When given a frequency change, tune out of the Tower frequency. We see many pilots not tuning out, and while we don’t often warn for this, it’s not correct.

Requesting departure to the North, etc

When you request takeoff, and you request a departure direction, when you are telling the tower in what direction you are planning to leave the airspace.
You don’t, after takeoff, have to request a departure to the North again.

Not departing straight out 👈🏼👈🏼

If you request takeoff, departing straight out, then please depart straight out, as you said you would. This means, fly the entire ILS cone, before turning.
If you don’t, you may be referred to help pages.

Not departing straight out, crossing parallel flight path. 👈🏼👈🏼

The ATIS of an airport with multiple parallel runways, often demands straight out departures.
An enormous amount of pilots ignores the straight out demand, and requests takeoff, departing to the North/South. And 0.5 seconds after takeoff, this pilots presses the NAV button and the aircraft turns through the parallel flight path. This is an excellent way to get ghosted.
Make it a habit of not crossing parallel flight paths, even when it’s quiet. Trust me, you will still arrive at your destination airport in time.

You were flying patterns - remaining in the pattern.

Flying patterns in IF is done a lot; it’s great fun, and is good for the XP’s, especially on windy airports.
Tower controller on a quiet airport, is often happy with the visit of a few pilots doing patterns. On a large, busy airports, we often don’t allow pattern flying. Below are some common errors for which we need to refer to help pages.


Check out this tutorial on flying a pattern.

Pattern altitude

Don’t fly halfway around the world, during a pattern. Also, there are recommended altitudes for aircrafts in the pattern.

Sequencing - were you told to 'extend downwind'

Tower ATC uses sequence instructions to provide info to the pilot who he needs to follow. We often see pilots either ignoring, or not understanding these instructions. Watch your radar, and see who is before you.

Remainig in the pattern. Reporting inbound again

If you are remaining in the pattern, you do not have to report inbound for touch and go, or for landing again. If you do again, you are asked to ‘avoid sending duplicate messages’, and/or to check help pages.
If you want to inform Tower you will not be doing another touch and go, but land, report your position and add ‘full-stop’.

You were inbound, with Tower ATC

Coming in too high

When requesting inbound with Tower you should be somewhere between 10,000 and 8000 feet AGL, and approx 25NM away. If you request inbound earlier, or at higher altitude, you may get referred to help pages.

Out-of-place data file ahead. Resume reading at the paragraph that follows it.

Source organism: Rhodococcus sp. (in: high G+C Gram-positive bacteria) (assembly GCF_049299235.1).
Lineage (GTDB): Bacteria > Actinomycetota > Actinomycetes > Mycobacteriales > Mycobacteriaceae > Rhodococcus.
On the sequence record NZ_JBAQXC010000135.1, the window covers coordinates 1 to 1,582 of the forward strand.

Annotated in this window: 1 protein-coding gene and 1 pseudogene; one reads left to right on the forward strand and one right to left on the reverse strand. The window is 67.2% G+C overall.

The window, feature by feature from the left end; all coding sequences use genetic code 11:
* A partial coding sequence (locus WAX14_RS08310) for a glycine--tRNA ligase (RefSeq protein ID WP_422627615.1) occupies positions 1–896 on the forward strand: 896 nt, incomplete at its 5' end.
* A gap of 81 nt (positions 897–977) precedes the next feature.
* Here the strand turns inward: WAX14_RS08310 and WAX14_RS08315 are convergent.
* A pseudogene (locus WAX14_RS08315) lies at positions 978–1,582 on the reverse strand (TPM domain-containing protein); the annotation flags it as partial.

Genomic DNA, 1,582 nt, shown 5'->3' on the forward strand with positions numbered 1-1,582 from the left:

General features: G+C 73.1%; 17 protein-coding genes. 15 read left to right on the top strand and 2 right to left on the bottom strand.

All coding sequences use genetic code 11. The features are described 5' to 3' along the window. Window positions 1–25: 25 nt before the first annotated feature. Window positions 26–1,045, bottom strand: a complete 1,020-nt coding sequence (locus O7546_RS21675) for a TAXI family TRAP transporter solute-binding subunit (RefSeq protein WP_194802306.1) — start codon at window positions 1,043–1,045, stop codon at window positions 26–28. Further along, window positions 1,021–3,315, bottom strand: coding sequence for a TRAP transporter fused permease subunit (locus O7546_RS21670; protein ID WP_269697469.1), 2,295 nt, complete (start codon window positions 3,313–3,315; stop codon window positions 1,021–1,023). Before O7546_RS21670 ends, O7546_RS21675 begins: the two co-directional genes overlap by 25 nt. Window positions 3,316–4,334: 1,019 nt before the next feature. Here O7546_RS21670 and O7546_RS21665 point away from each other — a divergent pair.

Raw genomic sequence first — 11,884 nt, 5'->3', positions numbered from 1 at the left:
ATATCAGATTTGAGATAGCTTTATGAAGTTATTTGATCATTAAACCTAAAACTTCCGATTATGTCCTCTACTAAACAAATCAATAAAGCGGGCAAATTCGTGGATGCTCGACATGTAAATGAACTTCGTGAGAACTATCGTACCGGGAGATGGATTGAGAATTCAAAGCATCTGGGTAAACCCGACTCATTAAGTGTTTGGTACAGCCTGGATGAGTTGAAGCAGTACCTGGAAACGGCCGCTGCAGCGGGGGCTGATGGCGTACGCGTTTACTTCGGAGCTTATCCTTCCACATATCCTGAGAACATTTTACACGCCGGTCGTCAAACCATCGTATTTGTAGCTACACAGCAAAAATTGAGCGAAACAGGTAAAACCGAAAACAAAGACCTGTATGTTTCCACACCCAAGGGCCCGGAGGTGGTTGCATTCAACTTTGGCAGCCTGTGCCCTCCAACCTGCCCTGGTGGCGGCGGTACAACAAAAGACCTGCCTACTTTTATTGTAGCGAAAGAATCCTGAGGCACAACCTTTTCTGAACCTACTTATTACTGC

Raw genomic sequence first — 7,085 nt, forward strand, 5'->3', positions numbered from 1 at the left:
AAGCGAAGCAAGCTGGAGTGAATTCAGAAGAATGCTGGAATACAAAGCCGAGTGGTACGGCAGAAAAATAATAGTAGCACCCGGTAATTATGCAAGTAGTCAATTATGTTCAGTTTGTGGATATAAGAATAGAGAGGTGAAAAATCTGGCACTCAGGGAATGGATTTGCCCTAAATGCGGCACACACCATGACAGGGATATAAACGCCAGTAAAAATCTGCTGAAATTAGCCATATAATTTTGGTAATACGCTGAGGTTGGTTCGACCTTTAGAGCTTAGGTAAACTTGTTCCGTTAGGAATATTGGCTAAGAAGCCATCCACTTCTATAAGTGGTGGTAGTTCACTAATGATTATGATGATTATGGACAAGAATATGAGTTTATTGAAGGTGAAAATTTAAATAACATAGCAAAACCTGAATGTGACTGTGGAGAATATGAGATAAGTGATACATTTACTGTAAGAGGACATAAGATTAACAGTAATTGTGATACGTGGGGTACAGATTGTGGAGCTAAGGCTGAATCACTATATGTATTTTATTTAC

Pattern entry

After reporting inbound, Tower will always first give the pilot a pattern entry instruction. Follow this, to the best of your ability.
Remember, enter left downwind, is not the same as enter left base. And: right downwind, means the side of the airport where you need to make right turns to steer to the runway.

See example below:

Here Air1 is entering right downwind; his sequence is number 4, traffic to follow is on left base.
A big mistake we see is when pilots are approaching from the opposite side of the active runway.

Reporting inbound the correct way.

There are many ways to report inbound. We see many pilots who don’t know the correct way.
If you report inbound on the ILS, or ‘airport in sight’, while still on 9000 feet and 20 NM away from the airport, you will be referred to help pages.


Tower ATC uses sequence instructions to provide info to the pilot who he needs to follow. We often see pilots either ignoring, or not understanding these instructions. Watch your radar, and see who is before you.

Reporting ‘is on final’, after receiving clearance.👈🏼

Once you have received landing clearance, or clearance to do a touch and to, please don’t report your position again. Tower ATC sees you, and will keep an eye on you. Just continue your inbound, and land.

Going around

A go-around can be initiated by Tower or the pilot, when on final. It means, I am aborting my landing, and will go around for another try. Sometimes we see pilots doing a quick 360 while on final after being instructed to execute a go-around. This is not how it works, and you may be referred to hep pages for doing so.

After landing, crossing the parallel runway? 👈🏼👈🏼

Some airports have parallel runways, and the only way to taxi to the platform is by first crossing the parallel runway. Tower ATC will give you the exit instruction and cross. It’s important you stay with the Tower ATC.

When with Approach

We see much incorrect behaviour from aircrafts on the Approach frequency. Often Approach ATC is too busy to refer to help pages. Below are the most common errors. And please read this:

Coming in the incorrect way - are you finding the lineup?

On busy airports, with a big lineup of traffic, it’s important that pilots, even before contacting the Approach controller, check their radar and try and find the end of the lineup. Don’t try and jump a big queue. It’s a lot of work for an Approach ATC to create a nice lineup of incoming traffic, and pilots can help, but cooperating this way.

Reporting in with the correct the altitude and/or distance. 👈🏼👈🏼

When checking in with Approach ATC, aim to be at approx 18,000 - 15,000 feet, and around 50NM from the airport. Before you contact approach, make sure you approach the correct way. See above point.

Requesting the correct approach type.